Robert S. Stevens
Robert S. Stevens was an American politician, bank president, railroad executive, Kansas State Senator and U. S. Representative from New York. Robert Wadleigh Smith Stevens was born in Attica, Wyoming County, New York on March 27, 1824; the only son of Judge Alden Sprague and Achsa Stevens, he was educated in preparation to attend college, but his formal schooling was ended when his family went through a period of financial hardship. Stevens continued to study on his own while working as a clerk at an auction house and a local post office, he achieved certification as a teacher in 1844. While teaching he read law with the Wyoming County District Attorney, he was admitted to the bar in 1846; as a lawyer, Stevens became involved in several business ventures. He became friendly with Governor Wilson Shannon, in 1856 Stevens moved to Kansas Territory, where he practiced law with Shannon, subsequently became involved in real estate development, coal mining, constructing and operating railroads. A Democrat, Stevens was a supporter of James Buchanan for President in 1856.
After winning the presidential election, Buchanan appointed Stevens as a special commissioner, in this capacity Stevens arranged the sale of land ceded to the United States in 1854 by the Kaskaskia, Peoria and Wea tribes. Stevens served as Mayor of Lecompton in 1858, served in the Kansas State Senate from 1862 to 1863. While in the Senate he was a target of the effort to remove Governor Charles L. Robinson. Robinson was accused of selling state bonds to Stevens at a discount, with Stevens re-selling the bonds at a profit and splitting the proceeds with Robinson; the state legislature attempted to impeach Robinson. Stevens was involved in a federally sanctioned venture to commercially develop Sac and Fox reservations; the project, which included wood houses and small factories was looked on with disfavor by the Native American residents, who preferred to keep to their traditional ways of life. Stevens lost much of his fortune in this effort, the federal government failed to reimburse him as called for in Stevens' contract, so it took him 20 years to retire the debt.
Stevens became president of a local bank. During the Lawrence Massacre he intervened with Quantrill's Raiders in an effort to have them end their attack. In 1869 Stevens won the contract to supervise construction of the Missouri–Kansas–Texas Railroad, nicknamed M-K-T or Katy, the first railroad to reach Indian Territory, after which it continued into Texas; as head of construction, the railroad's General Manager, Stevens was responsible for the founding of Parsons in Kansas, Denison in Texas, other towns along the route. Several of these towns have streets named after Stevens, he left the railroad during the period. The Katy became profitable after construction, Stevens became wealthy while in its employ, enabling him pay back his creditors in full by the end of the 1870s. In 1879 Stevens retired and returned to Attica, where he lived in retirement as a gentleman farmer and invested in local businesses, including railroads, he became involved in several civic and charitable causes, including constructing a library, named for him and expanding local schools and rebuilding the Attica Presbyterian Church.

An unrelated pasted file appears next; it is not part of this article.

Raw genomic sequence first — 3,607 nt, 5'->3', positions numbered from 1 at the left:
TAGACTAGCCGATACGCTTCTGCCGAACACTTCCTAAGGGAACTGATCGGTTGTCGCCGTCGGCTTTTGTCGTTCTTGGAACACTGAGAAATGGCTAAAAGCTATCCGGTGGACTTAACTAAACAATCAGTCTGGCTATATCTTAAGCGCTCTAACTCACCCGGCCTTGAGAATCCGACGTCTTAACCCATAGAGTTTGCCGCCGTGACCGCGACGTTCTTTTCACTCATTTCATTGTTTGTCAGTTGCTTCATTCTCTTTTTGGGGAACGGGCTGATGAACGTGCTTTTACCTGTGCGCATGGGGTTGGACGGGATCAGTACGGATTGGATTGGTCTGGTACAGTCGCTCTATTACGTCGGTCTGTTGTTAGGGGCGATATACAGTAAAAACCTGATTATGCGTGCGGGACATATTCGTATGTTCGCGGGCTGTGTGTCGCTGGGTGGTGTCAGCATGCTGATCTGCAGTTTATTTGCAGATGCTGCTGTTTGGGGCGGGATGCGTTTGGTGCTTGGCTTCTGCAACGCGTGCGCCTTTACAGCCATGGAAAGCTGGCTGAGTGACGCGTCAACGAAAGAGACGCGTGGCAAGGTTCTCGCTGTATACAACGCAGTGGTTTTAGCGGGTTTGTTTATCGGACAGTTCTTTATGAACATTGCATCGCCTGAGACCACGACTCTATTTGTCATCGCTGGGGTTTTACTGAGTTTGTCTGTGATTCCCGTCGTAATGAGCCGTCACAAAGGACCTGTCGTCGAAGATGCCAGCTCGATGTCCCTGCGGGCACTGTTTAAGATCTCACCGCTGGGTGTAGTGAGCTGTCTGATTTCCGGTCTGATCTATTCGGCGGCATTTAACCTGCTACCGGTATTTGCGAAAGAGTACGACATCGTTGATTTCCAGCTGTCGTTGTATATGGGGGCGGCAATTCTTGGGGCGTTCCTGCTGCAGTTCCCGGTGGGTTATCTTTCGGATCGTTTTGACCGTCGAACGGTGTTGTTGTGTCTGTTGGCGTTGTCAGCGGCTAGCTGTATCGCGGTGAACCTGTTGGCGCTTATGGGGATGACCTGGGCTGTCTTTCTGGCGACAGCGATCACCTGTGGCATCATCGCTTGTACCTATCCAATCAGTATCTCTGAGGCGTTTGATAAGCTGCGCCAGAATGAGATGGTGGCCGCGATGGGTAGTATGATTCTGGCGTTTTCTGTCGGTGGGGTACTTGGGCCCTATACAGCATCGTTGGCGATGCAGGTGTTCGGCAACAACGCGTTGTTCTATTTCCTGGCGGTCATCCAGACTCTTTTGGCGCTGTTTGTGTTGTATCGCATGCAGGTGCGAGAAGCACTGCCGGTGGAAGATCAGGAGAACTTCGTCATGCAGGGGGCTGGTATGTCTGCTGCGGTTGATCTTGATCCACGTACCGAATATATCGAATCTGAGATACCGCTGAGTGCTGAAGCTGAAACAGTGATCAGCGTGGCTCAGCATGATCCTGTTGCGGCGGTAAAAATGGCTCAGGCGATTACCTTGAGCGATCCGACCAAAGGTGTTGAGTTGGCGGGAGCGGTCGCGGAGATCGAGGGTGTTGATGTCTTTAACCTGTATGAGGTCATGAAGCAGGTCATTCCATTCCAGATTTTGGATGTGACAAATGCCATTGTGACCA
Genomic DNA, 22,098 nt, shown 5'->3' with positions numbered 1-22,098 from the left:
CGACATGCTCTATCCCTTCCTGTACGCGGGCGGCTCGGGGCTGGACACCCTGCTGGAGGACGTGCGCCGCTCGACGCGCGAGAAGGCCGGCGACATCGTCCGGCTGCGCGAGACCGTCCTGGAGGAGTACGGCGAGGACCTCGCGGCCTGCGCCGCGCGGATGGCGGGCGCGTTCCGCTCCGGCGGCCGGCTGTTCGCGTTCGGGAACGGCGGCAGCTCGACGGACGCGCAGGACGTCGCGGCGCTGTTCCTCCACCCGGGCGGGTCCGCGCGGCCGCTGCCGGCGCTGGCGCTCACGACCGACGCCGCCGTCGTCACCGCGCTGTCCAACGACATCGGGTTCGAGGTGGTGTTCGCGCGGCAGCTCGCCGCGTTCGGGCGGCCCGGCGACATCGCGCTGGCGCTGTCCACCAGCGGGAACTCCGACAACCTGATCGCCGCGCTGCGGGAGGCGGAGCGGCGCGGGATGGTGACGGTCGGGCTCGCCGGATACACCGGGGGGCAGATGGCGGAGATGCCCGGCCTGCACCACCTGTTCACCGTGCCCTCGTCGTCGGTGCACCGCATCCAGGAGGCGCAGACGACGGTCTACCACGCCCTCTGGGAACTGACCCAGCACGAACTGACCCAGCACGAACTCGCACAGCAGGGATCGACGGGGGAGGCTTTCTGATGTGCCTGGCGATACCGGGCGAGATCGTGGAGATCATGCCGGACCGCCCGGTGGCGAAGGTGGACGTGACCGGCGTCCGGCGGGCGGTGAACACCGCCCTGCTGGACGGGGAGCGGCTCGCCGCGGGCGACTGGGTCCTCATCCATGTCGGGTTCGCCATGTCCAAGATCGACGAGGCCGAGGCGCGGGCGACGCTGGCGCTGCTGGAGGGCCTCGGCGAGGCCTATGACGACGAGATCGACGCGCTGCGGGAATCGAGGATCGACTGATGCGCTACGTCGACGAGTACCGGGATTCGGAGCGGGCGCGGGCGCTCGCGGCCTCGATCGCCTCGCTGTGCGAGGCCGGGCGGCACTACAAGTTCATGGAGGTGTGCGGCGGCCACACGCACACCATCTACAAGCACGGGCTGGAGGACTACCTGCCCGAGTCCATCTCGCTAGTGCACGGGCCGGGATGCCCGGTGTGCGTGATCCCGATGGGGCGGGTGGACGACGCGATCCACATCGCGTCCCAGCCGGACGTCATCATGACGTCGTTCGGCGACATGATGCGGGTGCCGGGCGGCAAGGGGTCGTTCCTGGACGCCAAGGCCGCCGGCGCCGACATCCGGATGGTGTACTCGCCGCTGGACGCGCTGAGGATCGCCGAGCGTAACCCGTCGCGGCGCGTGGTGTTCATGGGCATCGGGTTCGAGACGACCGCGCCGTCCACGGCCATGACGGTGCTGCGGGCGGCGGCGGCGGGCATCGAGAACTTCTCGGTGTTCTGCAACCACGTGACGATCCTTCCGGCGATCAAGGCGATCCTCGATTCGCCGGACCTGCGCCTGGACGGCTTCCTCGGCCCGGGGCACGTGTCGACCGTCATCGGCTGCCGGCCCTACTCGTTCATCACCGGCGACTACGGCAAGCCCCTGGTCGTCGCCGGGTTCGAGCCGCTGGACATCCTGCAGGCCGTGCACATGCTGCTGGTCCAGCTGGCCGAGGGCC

In 1880 Stevens was an unsuccessful candidate for Congress. Stevens was elected as a Democrat to the Forty-eighth Congress and served in the United States House of Representatives as United States Representative for the Thirty-first Congressional District of New York from March 4, 1883 to March 3, 1885, he was an unsuccessful candidate for reelection in 1884. Stevens is interred at Forest Hill Cemetery. In 1852 Stevens married Mary Proctor Smith, a distant cousin whose family operated a successful lumber business in Manchester, Massachusetts, their son Frederick C. Stevens served in the New York State Senate and as the state Superintendent of Public Works. United States Congress. "Robert S. Stevens". Biographical Directory of the United States Congress. Robert S. Stevens at Find a Grave This article incorporates public domain material from the Biographical Directory of the United States Congress website http://bioguide.congress.gov
Robert David Stevens
Robert David Stevens is a Professor of Bio-Health Informatics in the School of Computer Science at the University of Manchester. He has served as head of the School of Computer Science since 2016. Stevens gained his Bachelor of Science degree in Biochemistry from the University of Bristol in 1986, a Master of Science degree in bioinformatics in 1991 and a DPhil in Computer Science in 1996, both from the University of York. Stevens current research interests are the construction of biological ontologies, such as the Gene Ontology, the reconciliation of semantic heterogeneity in bioinformatics; this research has been funded by the Engineering and Physical Sciences Research Counci and Biological Sciences Research Council and the European Union. Stevens has been Principal investigator for a range of research projects including Ondex, ComparaGrid, SWAT and the Ontogenesis Network. Stevens served as Program Chair and co-organiser for the International Conference on Biomedical Ontology 2012 and co-founded the UK Ontology Network.